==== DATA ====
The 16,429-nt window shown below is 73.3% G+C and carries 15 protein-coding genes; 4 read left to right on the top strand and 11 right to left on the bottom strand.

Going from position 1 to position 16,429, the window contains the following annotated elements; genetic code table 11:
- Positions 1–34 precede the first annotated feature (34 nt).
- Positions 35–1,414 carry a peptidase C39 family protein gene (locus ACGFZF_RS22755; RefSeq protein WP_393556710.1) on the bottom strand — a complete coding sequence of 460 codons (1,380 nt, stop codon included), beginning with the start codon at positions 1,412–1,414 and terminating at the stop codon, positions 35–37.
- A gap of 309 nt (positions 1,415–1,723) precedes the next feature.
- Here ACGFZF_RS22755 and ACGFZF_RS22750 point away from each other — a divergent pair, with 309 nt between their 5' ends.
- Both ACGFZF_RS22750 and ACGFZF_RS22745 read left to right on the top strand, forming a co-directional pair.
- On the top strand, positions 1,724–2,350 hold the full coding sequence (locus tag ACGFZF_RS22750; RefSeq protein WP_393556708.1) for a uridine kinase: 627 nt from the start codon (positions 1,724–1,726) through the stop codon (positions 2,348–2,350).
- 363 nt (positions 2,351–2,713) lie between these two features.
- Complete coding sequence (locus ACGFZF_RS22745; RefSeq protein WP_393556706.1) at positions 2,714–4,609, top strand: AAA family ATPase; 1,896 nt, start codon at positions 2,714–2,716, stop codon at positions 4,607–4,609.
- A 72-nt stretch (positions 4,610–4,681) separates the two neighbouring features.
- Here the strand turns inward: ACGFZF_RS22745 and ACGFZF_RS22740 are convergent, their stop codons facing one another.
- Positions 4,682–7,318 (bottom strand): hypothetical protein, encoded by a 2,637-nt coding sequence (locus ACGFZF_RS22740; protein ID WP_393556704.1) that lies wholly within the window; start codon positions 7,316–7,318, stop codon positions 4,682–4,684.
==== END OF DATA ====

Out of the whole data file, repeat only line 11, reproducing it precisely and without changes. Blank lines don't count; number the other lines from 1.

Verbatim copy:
- A 72-nt stretch (positions 4,610–4,681) separates the two neighbouring features.